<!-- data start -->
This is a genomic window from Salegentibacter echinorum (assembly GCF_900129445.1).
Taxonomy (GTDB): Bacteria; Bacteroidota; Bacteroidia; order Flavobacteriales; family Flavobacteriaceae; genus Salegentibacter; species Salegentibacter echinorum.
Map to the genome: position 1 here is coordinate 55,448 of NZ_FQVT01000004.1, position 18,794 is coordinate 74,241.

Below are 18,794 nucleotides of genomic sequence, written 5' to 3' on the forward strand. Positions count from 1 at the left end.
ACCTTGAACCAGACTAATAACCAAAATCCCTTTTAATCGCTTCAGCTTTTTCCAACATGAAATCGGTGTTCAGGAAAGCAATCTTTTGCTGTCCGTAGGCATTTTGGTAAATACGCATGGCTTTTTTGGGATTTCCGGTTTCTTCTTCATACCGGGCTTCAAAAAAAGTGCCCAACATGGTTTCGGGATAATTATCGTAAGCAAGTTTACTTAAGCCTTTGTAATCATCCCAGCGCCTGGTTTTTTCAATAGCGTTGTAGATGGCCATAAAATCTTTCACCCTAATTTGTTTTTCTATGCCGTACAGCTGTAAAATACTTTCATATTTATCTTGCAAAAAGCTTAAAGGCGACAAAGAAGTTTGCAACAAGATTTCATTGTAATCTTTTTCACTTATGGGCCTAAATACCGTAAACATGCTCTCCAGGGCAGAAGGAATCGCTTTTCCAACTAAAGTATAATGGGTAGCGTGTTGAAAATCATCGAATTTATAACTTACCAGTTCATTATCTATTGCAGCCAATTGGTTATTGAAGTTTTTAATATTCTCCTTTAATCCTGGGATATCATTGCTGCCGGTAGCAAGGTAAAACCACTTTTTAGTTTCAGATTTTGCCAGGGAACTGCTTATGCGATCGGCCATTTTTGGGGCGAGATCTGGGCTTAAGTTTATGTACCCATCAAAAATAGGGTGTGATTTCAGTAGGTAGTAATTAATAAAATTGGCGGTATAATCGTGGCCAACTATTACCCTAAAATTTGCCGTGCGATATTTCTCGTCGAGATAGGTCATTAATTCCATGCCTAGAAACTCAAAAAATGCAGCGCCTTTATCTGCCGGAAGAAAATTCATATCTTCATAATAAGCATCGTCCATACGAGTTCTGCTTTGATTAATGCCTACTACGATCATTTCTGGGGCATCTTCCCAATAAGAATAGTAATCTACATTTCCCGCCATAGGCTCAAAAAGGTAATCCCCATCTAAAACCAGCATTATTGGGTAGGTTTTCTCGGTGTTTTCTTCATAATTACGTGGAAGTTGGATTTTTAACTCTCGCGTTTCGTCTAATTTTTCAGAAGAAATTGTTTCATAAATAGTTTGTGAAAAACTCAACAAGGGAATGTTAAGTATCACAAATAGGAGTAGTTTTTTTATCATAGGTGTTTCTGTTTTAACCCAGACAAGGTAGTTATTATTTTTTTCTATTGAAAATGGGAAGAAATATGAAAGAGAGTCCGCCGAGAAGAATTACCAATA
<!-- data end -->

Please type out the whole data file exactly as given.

This is a genomic window from Salegentibacter echinorum (assembly GCF_900129445.1).
Taxonomy (GTDB): Bacteria; Bacteroidota; Bacteroidia; order Flavobacteriales; family Flavobacteriaceae; genus Salegentibacter; species Salegentibacter echinorum.
Map to the genome: position 1 here is coordinate 55,448 of NZ_FQVT01000004.1, position 18,794 is coordinate 74,241.

Below are 18,794 nucleotides of genomic sequence, written 5' to 3' on the forward strand. Positions count from 1 at the left end.
ACCTTGAACCAGACTAATAACCAAAATCCCTTTTAATCGCTTCAGCTTTTTCCAACATGAAATCGGTGTTCAGGAAAGCAATCTTTTGCTGTCCGTAGGCATTTTGGTAAATACGCATGGCTTTTTTGGGATTTCCGGTTTCTTCTTCATACCGGGCTTCAAAAAAAGTGCCCAACATGGTTTCGGGATAATTATCGTAAGCAAGTTTACTTAAGCCTTTGTAATCATCCCAGCGCCTGGTTTTTTCAATAGCGTTGTAGATGGCCATAAAATCTTTCACCCTAATTTGTTTTTCTATGCCGTACAGCTGTAAAATACTTTCATATTTATCTTGCAAAAAGCTTAAAGGCGACAAAGAAGTTTGCAACAAGATTTCATTGTAATCTTTTTCACTTATGGGCCTAAATACCGTAAACATGCTCTCCAGGGCAGAAGGAATCGCTTTTCCAACTAAAGTATAATGGGTAGCGTGTTGAAAATCATCGAATTTATAACTTACCAGTTCATTATCTATTGCAGCCAATTGGTTATTGAAGTTTTTAATATTCTCCTTTAATCCTGGGATATCATTGCTGCCGGTAGCAAGGTAAAACCACTTTTTAGTTTCAGATTTTGCCAGGGAACTGCTTATGCGATCGGCCATTTTTGGGGCGAGATCTGGGCTTAAGTTTATGTACCCATCAAAAATAGGGTGTGATTTCAGTAGGTAGTAATTAATAAAATTGGCGGTATAATCGTGGCCAACTATTACCCTAAAATTTGCCGTGCGATATTTCTCGTCGAGATAGGTCATTAATTCCATGCCTAGAAACTCAAAAAATGCAGCGCCTTTATCTGCCGGAAGAAAATTCATATCTTCATAATAAGCATCGTCCATACGAGTTCTGCTTTGATTAATGCCTACTACGATCATTTCTGGGGCATCTTCCCAATAAGAATAGTAATCTACATTTCCCGCCATAGGCTCAAAAAGGTAATCCCCATCTAAAACCAGCATTATTGGGTAGGTTTTCTCGGTGTTTTCTTCATAATTACGTGGAAGTTGGATTTTTAACTCTCGCGTTTCGTCTAATTTTTCAGAAGAAATTGTTTCATAAATAGTTTGTGAAAAACTCAACAAGGGAATGTTAAGTATCACAAATAGGAGTAGTTTTTTTATCATAGGTGTTTCTGTTTTAACCCAGACAAGGTAGTTATTATTTTTTTCTATTGAAAATGGGAAGAAATATGAAAGAGAGTCCGCCGAGAAGAATTACCAATA